The mother of a 6-year-old boy police say was threatened by an 8-year-old with a pocket knife on a Farmington school bus said the school should have done more to protect her child.
Thomas Ward, superintendent of Regional School Unit 9, which includes W.G. Mallett Elementary School, said the bus driver’s response is being reviewed and that the young offender will not be allowed back to school without proper safety precautions in place.
Shauna Cloutier, of Farmington, said she and the 6-year-old live next door to the 8-year-old, who Farmington police have charged with terrorizing.
She said that her son, whose name she wouldn’t give, was frightened but appears to be rebounding well.
“He loves everybody,” she said. “He’s so friendly.”
She added that her son is much smaller than the 8-year-old.
“He’s a little string bean,” she said.
Cloutier’s son gave her the details of the incident, which took place Tuesday morning.
“He put the knife to his throat and said he was going to kill him,” she said. “It’s pretty disturbing to hear your child say things like that.”
The bus driver said when he saw the knife, he told the 8-year-old to put it away and called ahead to the school. When the bus arrived at the school just a few minutes later, administrators separated the boy from the other children and then took the knife away from him.
Cloutier said that the bus driver should have immediately confiscated the knife.
“I don’t think the situation was under control at all,” she said.
Ward said he agrees that the bus driver could have reacted better, but said the situation was so unexpected and unusual that it fell outside of routine training procedures.
He said he is talking with school district’s transportation director about whether the driver should be disciplined in any way and said that some sort of response will be formalized in a follow-up letter.
Ward said the better reaction would have been for the driver to instruct the student to reliquish the knife and then, if he refused, to pull the bus over immediately, while continuing to ask for the knife.
“Then, if the student refuses, then you need to contact the bus garage and say we’ve got a critical situation,” he said.
While the driver didn’t take the optimal approach, Ward said, it is the type of situation that is more clear in retrospect than it might be in the moment.
“We weren’t sitting in his shoes at the time and witnessing what he was witnessing,” he said.
The bus driver said he didn’t hear or see the threat take place, according to Ward.
The 8-year-old was apparently sitting in a seat by himself, two seats behind the bus driver.
“He was kneeling with his back to the driver and basically showing his jackknife to kids,” Ward said. “The bus driver heard the other kids say so-and-so has a knife, so he saw him in his rearview mirror showing everybody his knife. His first reaction was ‘put that away.’”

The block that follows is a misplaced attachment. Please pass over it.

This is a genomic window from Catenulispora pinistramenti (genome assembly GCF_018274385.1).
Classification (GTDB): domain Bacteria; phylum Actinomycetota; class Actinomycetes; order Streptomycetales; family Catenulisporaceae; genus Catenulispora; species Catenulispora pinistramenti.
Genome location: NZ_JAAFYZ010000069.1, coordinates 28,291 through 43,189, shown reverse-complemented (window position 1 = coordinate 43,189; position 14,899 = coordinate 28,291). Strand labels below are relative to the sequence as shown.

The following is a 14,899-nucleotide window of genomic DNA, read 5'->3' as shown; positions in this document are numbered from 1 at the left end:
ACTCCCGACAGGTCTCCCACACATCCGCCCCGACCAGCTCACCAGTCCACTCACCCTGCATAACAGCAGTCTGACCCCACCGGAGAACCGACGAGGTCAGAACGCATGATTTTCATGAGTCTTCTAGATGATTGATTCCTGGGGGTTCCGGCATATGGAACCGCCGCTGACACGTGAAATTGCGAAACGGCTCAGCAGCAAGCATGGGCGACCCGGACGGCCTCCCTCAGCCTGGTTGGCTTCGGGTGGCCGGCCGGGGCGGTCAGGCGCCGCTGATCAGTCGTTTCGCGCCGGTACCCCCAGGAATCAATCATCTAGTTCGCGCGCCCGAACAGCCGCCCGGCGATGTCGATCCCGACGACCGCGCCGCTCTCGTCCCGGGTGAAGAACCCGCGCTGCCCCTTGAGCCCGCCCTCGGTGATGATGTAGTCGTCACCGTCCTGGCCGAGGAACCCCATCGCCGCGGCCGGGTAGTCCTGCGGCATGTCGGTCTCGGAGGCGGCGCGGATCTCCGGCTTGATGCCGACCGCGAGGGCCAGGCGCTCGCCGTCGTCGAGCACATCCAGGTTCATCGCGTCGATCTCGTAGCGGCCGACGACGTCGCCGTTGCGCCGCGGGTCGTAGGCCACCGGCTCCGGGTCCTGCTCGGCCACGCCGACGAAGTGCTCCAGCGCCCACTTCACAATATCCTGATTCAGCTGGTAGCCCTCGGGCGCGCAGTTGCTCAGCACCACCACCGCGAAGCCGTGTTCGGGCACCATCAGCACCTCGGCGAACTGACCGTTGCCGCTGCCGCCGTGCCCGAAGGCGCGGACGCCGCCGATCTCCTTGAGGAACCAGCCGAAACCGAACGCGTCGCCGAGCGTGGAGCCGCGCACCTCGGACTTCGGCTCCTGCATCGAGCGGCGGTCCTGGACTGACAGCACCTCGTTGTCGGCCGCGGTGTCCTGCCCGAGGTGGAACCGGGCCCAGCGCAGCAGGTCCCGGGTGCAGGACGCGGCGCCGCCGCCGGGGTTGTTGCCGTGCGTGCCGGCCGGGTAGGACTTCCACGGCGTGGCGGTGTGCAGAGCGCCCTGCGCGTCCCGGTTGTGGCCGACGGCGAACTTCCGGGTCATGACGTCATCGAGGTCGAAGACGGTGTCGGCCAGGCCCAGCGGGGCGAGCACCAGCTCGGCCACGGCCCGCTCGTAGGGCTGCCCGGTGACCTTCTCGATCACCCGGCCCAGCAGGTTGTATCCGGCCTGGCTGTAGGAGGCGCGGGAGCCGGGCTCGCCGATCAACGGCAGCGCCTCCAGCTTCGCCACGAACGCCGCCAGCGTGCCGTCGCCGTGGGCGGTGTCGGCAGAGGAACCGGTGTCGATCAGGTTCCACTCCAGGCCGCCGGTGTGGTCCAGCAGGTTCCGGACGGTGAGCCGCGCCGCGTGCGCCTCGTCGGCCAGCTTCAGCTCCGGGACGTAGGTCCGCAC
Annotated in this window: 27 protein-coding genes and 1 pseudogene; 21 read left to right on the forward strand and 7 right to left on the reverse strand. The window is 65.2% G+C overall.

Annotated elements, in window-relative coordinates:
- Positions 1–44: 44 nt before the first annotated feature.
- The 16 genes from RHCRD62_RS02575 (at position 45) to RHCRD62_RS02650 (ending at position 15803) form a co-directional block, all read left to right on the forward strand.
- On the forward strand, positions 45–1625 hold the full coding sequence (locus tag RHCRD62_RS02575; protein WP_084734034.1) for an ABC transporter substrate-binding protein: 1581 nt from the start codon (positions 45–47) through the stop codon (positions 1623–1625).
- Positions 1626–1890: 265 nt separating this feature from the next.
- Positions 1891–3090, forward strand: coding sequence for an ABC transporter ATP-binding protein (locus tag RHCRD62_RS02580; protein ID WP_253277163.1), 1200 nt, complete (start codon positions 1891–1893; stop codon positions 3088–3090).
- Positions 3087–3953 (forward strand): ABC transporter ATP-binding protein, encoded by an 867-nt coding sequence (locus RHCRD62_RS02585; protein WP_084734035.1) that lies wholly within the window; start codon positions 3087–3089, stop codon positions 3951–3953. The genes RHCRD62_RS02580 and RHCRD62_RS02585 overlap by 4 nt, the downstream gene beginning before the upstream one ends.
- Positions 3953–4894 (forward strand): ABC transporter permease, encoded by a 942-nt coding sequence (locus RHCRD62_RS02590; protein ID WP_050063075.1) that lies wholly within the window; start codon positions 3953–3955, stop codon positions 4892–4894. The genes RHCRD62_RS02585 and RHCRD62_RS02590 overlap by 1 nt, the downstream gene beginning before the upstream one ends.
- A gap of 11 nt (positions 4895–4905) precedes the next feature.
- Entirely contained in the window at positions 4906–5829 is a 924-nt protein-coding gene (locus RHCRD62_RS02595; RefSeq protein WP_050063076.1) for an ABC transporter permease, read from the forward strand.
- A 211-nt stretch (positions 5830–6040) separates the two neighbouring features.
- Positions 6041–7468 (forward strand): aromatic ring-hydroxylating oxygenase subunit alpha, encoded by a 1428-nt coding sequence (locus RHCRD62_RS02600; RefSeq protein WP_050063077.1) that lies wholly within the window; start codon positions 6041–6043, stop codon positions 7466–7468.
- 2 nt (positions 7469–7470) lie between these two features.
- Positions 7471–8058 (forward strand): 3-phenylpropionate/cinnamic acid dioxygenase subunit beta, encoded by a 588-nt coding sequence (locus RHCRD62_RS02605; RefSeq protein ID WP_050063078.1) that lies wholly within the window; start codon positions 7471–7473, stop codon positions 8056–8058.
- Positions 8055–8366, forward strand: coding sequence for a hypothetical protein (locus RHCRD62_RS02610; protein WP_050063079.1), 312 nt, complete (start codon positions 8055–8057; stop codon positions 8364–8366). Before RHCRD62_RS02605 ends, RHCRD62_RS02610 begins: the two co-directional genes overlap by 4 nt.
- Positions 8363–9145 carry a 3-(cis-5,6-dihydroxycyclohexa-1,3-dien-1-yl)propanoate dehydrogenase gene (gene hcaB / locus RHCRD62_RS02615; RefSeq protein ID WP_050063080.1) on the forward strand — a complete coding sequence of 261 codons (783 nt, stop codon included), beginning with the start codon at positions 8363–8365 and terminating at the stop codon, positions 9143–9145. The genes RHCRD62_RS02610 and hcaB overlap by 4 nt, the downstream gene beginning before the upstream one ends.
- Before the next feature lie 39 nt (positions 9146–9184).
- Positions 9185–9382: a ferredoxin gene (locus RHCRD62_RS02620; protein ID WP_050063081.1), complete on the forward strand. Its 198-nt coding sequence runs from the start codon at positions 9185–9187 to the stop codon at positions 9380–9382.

Ward said that once the boy sat back down he was effectively isolated from the other children and under the driver’s watchful eye, which minimized the risk.
Many of the school buses in the district are equipped with video cameras, but that bus was a spare and had no cameras.
Cloutier was also critical of the amount of time it took for her to be contacted.
She said she didn’t get a call from the school until 11:30 a.m., hours after the incident.
“They were questioning my son and I didn’t know anything about it,” she said. “It took them almost three hours to contact me and they sent my son back to school.”
Ward said the school administrators were involved with other steps in the response, including contacting the police and the state Department of Health and Human Services, which prevented them from reaching Cloutier sooner.
The 8-year-old has been suspended from school for 10 days, which Ward said is the maximum period allowed short of expulsion, which the school tries to use only as a last resort.
“Usually, a student this young, you don’t go that route,” he said.
While the student is suspended, he will be tutored and will also be tested by the school as part of a risk assessment. Ward said he would not be allowed back to school unless a risk assessment demonstrated that letting him back in will not put other children in danger.
“The most important thing is, obviously, this child needs some help,” he said.
In the meantime, Cloutier said the incident has drawn a division between and the family of the 8-year-old, which lives next door.
Both families have three children. In the past, Cloutier said the two boys weren’t close friends but were part of a larger group of children that played in an area shared by residents of their 15-apartment complex.
Now, Cloutier said, she is not talking to the neighboring family and is trying to keep her children away from them.
Her son still recalls the details of the incident, she said, but he appears to be okay.
“I rode the bus with him the next day. I don’t want him to be petrified,” he said. “We told him we’re going to do everything to keep you safe. He has trust in us.”